Author(s): Li H, Lu Y, Piao L, Wu J, Yang X
Abstract Share this page
Folate receptor-alpha (FR) is a promising cellular marker for tumor-specific drug delivery. Conjugation of folic acid to therapeutic and imaging agents has been shown to enhance their delivery to FR (+) cancer cells in vitro and in tumor-bearing mice via an FR-mediated cellular uptake mechanism. In this study, immunoglobulin G (IgG) was conjugated to folate and evaluated as a therapeutic antibody against folate receptor (FR)-positive tumors. Murine IgG (mIgG) was conjugated to folate via an amide bond to yield folate-conjugated mIgG (f-mIgG) that contained an average of approximately 2.6 folates per molecule. Selective uptake of f-IgG by FR (+) tumor cells was determined by fluorescence microscopy and by flow cytometry. Lysis of L1210JF cells by NK cells from murine donors was increased 1.4-9.0-fold at the effector:target (E:T) ratio of 25:1, relative to control mIgG. In mice bearing L1210JF tumors, f-mIgG was found to significantly inhibit tumor growth and to have prolonged the median survival time (MeST). Significantly, the antitumor efficacy of f-mIgG was greatly increased when combined with liposomal G3139, an 18-mer phosphorothioate oligonucleotide. In fact, the combination resulted in a 100% cure rate among the tumor-bearing mice. Injection of f-mIgG significantly increased serum INF-gamma and IL-6 level in mice compared with mIgG and dramatically increased serum INF-gamma and IL-6 level when combined with liposomal G3139. These results suggested that f-IgG, a novel immunotherapy agent, has potent activity as a therapeutic antibody to the FR-positive cancer, and the therapeutic activity is enhanced by immunomodulatory agents.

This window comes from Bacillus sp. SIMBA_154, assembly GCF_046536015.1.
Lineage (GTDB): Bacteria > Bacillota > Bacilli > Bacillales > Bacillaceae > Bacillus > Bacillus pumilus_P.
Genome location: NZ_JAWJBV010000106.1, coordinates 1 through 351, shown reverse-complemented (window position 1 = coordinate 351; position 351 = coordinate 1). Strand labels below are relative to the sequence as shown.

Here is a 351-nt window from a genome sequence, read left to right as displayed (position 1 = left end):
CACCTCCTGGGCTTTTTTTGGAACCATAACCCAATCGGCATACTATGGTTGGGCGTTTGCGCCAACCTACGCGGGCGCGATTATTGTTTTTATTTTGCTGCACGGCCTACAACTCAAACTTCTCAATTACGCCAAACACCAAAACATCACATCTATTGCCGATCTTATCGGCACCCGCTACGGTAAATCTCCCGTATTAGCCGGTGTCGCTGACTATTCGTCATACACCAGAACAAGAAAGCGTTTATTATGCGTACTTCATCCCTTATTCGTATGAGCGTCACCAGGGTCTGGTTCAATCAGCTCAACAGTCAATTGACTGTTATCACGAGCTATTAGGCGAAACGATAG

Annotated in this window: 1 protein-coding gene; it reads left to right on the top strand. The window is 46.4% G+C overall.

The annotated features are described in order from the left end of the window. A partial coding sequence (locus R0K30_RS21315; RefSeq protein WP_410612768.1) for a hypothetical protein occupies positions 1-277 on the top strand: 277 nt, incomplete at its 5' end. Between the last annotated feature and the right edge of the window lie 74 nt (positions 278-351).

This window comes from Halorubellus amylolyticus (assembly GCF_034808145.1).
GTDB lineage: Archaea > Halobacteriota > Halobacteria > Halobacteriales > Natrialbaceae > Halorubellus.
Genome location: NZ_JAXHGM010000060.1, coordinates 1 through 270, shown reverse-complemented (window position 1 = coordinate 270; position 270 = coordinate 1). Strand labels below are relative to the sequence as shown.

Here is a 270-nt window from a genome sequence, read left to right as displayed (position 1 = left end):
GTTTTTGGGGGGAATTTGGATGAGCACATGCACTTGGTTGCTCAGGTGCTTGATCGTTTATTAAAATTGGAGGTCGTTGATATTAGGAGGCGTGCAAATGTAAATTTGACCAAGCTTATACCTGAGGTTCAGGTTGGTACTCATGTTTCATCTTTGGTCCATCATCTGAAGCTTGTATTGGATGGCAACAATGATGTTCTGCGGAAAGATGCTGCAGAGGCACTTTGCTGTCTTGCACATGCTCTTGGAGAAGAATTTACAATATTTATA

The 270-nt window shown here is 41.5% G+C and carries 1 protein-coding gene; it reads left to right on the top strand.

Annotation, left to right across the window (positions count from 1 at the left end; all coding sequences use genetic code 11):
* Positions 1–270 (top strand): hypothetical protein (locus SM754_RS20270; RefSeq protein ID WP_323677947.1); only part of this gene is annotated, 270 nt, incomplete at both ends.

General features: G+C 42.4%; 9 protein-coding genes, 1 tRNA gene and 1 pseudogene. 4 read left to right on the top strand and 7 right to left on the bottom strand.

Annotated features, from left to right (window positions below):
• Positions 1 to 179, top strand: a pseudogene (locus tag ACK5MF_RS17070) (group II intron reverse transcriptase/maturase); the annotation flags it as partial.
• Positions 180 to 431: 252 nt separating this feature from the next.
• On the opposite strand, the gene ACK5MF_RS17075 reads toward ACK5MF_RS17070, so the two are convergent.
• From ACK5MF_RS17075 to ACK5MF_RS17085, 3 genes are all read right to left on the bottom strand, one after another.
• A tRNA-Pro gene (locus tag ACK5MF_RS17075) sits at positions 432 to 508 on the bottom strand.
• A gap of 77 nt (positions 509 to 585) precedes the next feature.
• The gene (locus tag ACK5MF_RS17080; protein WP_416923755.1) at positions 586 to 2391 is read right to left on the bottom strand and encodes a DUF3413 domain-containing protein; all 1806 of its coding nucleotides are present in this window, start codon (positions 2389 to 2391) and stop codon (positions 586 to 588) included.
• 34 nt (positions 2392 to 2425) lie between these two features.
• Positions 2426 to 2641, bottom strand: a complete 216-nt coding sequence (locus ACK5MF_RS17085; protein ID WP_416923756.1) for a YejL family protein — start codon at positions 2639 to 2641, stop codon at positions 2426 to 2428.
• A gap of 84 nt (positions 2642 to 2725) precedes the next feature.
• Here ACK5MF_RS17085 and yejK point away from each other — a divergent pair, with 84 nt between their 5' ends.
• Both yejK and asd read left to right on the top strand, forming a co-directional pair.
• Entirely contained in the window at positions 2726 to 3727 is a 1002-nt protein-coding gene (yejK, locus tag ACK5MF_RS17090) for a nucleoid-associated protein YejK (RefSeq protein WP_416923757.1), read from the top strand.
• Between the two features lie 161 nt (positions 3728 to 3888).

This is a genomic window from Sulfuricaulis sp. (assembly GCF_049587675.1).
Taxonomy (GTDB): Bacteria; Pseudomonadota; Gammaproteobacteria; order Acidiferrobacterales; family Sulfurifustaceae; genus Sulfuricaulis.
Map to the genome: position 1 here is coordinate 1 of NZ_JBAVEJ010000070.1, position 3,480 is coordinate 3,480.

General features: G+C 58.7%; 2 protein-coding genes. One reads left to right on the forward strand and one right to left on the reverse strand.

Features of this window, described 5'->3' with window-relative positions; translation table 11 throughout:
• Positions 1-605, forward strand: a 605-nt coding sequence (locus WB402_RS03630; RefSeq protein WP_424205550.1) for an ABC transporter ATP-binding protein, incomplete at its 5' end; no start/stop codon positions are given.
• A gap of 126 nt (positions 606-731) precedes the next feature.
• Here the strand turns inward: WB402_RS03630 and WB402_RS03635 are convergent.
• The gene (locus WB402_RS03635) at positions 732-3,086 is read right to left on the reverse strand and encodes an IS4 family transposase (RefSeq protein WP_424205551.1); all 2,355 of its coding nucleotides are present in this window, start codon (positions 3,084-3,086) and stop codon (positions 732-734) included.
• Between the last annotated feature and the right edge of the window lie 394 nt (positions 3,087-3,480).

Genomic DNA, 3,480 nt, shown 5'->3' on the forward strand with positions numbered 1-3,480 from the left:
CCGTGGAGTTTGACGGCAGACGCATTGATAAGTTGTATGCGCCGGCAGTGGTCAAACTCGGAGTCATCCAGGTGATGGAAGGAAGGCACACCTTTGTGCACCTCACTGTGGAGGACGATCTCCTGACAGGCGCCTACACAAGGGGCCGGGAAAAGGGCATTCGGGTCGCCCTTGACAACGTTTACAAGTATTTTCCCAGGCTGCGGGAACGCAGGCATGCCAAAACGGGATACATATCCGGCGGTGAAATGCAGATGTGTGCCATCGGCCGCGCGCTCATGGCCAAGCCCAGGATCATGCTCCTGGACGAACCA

This article was published in .BioconjugChem
and referenced in Immunotherapy: Open Access